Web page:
Very much like the story of Zacchaeus, Jesus goes to Levi’s house to share a meal.  Remember, eating together is one of the most intimate encounters between people in the Middle East, even today.  One of the obstacles to peace in the region is that enemies will not sit at table with each other.  Remember the words of the twenty-third psalm:  “You prepare a table before me in the presence of my enemies.”  God feeds the psalmist in the presence of his enemies, but not in their company.  Even God may have trouble pulling that off.
When Jesus shares a meal with “many tax collectors and sinners” (notice how the two groups are linked together), the Pharisees are appalled.  Doesn’t Jesus know with whom he is sharing food?  Is he so blind that he can’t recognize the low moral level of these people?  Has he no scruples, no honor, no common sense—no righteous indignation at the undesirability of his dinner companions?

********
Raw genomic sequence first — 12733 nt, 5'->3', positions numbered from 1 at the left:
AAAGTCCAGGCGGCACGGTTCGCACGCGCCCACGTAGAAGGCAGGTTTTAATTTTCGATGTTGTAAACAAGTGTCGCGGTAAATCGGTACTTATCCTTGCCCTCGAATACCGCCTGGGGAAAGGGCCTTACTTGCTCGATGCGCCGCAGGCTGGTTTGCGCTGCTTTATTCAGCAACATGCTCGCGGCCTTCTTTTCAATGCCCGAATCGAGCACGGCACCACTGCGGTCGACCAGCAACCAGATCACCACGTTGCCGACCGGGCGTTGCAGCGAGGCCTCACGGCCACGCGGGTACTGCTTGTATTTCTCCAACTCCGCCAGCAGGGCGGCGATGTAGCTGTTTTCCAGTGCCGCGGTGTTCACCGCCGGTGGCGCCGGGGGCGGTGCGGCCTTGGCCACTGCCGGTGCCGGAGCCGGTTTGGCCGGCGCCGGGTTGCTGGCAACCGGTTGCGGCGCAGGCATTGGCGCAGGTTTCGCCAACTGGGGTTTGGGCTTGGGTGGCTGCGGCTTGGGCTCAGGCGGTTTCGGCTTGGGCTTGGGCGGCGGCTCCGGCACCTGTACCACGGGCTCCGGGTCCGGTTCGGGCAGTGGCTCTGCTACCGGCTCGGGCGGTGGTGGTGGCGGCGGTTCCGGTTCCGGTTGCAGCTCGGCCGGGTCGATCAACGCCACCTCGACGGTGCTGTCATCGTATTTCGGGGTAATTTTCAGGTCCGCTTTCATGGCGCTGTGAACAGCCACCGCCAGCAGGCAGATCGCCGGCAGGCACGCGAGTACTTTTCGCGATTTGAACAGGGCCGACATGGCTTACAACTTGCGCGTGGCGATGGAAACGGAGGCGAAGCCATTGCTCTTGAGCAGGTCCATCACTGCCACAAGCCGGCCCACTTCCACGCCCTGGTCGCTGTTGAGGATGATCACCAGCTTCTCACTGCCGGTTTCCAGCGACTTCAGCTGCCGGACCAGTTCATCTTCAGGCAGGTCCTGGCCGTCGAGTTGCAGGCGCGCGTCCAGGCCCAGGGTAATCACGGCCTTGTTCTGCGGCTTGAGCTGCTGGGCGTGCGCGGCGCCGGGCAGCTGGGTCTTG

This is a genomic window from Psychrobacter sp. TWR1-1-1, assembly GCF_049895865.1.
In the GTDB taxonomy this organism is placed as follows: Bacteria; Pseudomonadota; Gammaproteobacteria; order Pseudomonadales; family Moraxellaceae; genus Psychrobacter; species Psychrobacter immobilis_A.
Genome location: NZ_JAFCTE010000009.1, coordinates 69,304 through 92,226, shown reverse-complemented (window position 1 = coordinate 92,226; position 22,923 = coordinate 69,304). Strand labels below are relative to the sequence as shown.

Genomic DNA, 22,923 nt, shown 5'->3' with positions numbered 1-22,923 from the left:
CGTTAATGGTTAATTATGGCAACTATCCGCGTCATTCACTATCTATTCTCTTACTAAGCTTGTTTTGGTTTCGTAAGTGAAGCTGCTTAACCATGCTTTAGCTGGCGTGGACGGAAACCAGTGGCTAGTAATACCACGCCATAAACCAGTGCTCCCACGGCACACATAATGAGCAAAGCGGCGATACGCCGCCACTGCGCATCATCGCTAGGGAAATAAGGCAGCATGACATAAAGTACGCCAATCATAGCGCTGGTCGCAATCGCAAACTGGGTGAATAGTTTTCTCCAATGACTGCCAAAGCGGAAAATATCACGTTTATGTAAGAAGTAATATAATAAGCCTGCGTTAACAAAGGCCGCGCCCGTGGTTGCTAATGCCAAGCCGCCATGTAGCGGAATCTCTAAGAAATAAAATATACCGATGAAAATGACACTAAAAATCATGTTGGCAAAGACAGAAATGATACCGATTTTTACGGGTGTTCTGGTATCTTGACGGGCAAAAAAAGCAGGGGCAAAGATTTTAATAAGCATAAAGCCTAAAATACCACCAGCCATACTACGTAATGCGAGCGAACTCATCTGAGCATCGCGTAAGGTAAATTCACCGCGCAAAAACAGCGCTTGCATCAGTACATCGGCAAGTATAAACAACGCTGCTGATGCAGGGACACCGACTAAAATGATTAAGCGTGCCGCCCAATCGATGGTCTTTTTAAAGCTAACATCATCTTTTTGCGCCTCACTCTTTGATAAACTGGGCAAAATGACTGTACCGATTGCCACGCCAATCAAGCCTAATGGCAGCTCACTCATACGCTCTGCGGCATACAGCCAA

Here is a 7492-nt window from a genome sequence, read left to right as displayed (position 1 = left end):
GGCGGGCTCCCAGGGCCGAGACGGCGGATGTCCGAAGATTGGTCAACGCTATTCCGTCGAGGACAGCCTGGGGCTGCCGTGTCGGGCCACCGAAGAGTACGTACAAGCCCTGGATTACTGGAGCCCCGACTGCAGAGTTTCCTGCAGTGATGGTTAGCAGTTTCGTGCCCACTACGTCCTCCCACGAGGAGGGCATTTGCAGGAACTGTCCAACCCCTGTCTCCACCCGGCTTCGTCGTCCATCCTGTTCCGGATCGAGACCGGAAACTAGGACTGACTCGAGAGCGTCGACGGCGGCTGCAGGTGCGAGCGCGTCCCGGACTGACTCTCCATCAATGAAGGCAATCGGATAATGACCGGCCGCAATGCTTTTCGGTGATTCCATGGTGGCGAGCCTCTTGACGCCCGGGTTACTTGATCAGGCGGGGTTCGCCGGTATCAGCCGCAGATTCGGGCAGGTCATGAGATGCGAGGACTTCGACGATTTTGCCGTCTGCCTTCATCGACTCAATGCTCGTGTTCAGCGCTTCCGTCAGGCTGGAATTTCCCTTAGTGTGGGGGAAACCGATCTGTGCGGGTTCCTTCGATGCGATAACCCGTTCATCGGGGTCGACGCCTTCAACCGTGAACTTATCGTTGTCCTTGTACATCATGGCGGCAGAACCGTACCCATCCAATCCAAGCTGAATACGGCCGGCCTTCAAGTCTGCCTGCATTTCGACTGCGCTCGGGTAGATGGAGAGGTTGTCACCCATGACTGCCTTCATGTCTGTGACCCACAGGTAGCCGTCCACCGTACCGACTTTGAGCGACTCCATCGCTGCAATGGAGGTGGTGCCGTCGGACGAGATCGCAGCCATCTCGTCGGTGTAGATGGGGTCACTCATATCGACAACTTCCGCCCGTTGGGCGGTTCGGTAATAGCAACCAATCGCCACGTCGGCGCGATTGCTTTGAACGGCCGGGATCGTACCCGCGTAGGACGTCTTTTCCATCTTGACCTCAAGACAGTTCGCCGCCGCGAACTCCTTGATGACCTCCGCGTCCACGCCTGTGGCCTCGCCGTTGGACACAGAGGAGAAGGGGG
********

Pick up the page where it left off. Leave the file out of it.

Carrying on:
Not wanting to challenge Jesus himself (they always lost these encounters), the Pharisees ask his disciples, “Why does he eat with tax collectors and sinners?”  Jesus, overhearing their question, responds.  “Those who are well have no need of a physician, but those who are sick.  I came not to call the righteous, but sinners.”
Like Willie Sutton, choosing to rob places where the money was, Jesus chose to go where the sinners were.  We know those who consider themselves righteous have problems of their own.  Jesus knew that too.  He frequently spoke out about the self-righteousness of the religious leaders of his day—as he holds us accountable for our own self-righteousness.  But he knew where his mission lay.  He came to call sinners to repentance.  Where else would he go but where sinners would be found?  Where should God find Christians serving today?